This song rules so much. I love it.
We just wrapped “Harold and Kumar 3,” marking the end of my first experience acting in a film.
In fact, before we started shooting, I had never even been on a movie set. To me, the entire shoot was a crash course in movie making.
Here’s what I learned:
-I learned that acting is difficult, and the audience is unforgiving when it comes to excuses. Nobody cares that you only got two or three takes to say a specific line, or that you’re talking to a piece of tape on a camera, and not a human. They just expect you to be good, and in my case, they expect you to be funny — which is often a difficult task.
- I learned that while it’s difficult being on the cast, it’s probably more difficult being on the crew. On our movie, over a hundred extremely hard-working people were constantly busy moving lights, building sets, cooking food, running cables, balancing budgets, running errands and a thousand other things I probably don’t even know about. They arrive on set before the actors arrive and leave after the actors leave. And they don’t get any days off like the actors do — I was probably there for only half of the nine week shoot. It takes crews of hundreds of people working twelve hour days for several months just to make a two hour movie! That type of man-power and money could probably build a really tall building — though, to be fair, it’s probably difficult convincing millions of people to pay $12 to see a building (or $17 to see it in 3D!)
- I learned exactly what movie producers do, and why I could never be one. Coming up with a shooting schedule that fits various actor, location, and budgetary constraints is like putting together a two million piece puzzle– and receiving no credit for it. Name a famous movie producer. You can’t! Okay, fine, Harvey Weinstein, but you get my point. As difficult as it sounds to make a movie, being a part of the few people to finance, drive, and/or organize the effort seems nearly impossible. I met some of the producers of Harold and Kumar 3 but I bet there were several more that I have never (and will never) meet.
- I learned that actors have down time. A lot of down time. There were days that I was on set for 14 hours and shot for 30 minutes. Basically, I spent more time in a trailer near Detroit than Eminem. I was taught a very valuable lesson early on by another actor/writer, which was to treat downtime as an opportunity. Pick a hobby or a sideproject to work on, so that you look forward to those six-eight hour breaks. I tried to do that, but instead often just wandered around set talking to people and asking them mundane questions like “Does any actor have such perfect skin that you don’t need to put make up on them?” and “What was the wrap party for THE HURT LOCKER like?” (the answer to both is Cecil B. Demille.)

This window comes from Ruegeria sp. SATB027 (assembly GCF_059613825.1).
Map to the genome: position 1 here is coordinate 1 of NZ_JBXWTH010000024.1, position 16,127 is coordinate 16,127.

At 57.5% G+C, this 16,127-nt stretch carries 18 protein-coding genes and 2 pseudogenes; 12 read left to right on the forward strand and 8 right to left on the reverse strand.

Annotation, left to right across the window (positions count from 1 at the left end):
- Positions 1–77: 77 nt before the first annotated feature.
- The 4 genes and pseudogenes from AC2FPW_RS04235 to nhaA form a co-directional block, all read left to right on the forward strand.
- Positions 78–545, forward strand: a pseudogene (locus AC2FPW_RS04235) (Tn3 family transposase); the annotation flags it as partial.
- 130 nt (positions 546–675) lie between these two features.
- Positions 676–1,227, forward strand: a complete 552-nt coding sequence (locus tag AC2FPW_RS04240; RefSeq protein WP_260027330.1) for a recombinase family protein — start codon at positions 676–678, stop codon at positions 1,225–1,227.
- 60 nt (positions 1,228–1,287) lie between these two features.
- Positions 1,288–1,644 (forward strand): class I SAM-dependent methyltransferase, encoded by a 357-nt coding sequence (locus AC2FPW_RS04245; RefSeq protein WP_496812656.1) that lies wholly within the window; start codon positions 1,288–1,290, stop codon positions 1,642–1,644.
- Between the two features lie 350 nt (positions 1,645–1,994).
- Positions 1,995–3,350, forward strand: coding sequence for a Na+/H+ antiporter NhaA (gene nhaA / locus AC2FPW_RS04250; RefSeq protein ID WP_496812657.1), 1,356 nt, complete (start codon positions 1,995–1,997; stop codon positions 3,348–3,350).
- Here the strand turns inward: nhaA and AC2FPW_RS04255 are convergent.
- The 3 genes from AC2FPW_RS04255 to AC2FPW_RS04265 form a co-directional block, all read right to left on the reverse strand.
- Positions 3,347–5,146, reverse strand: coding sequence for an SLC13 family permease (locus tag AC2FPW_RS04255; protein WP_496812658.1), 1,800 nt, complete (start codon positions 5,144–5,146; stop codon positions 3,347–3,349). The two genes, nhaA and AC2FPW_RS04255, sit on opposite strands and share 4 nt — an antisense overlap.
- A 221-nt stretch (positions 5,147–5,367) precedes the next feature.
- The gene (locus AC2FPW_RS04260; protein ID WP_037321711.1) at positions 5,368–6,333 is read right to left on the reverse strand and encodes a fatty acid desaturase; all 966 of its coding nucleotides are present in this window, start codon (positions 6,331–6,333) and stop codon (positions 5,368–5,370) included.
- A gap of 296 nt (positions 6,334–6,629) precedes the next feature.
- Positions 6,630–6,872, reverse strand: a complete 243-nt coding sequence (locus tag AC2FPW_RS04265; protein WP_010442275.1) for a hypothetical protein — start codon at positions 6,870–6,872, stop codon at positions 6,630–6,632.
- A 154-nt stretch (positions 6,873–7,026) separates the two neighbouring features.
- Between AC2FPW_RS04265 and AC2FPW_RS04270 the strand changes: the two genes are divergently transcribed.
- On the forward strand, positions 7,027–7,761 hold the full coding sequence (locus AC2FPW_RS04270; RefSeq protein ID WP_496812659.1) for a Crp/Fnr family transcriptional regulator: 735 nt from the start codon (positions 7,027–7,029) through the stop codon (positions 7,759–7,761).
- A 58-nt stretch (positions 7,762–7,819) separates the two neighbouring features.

- I learned that you can be a “movie star” without being a “giant asshole.” The cast of this movie is extremely eclectic and talented, so I got to act/talk to a lot of popular, successful, prolific, attractive people, and everybody was so friendly — not only to me, but to the crew. I was kind of annoyed because I’ve been pretty eager to become a huge prick once I got a few more movies under my belt. However these other guys have been in hundreds of movies, and were extraordinarily kind and funny to everybody. It’s really starting to look like I’ll never be able to berate an intern for fucking up a lunch order. Speaking of which…
- I learned that it’s extremely easy to get fat on set. The only thing stopping me from eating a sandwich right now is the fact that I can’t have any sandwich I want for free at a moment’s notice. On set, you can eat whatever you want, all day, for no money. And that’s in between delicious catered meals. Do you have any idea how much cereal and fruit and turkey jerky and bagels and yogurt and donuts and potato chips and snacks you can eat when the only limit is will power and available room in your stomach? It’s a lot. There’s a reason actors get fatter when they get old. You’d get fatter too if the only thing keeping you from sucking down a cookies n’ cream milkshake right now is the shame of asking for it. Because that shame goes away right quick.
- I learned that Michigan is awesome. I was only able to see a small fraction of one percent of that great state but it was enough to inspire a return visit, perhaps to the UP. That’s right. I know acronyms about Michigan. It stands for the Upper Peninsula. Not a big deal.
- I learned that I really want to write a major motion picture. As fun as it was being an actor, I’d really love to sit on a big set one day, and see hundreds of talented people working tirelessly on something that came out of my brain. Best part of all: I could just turn around and ask for a turkey burger with avocado and they’d have to give it to me. WITH fries.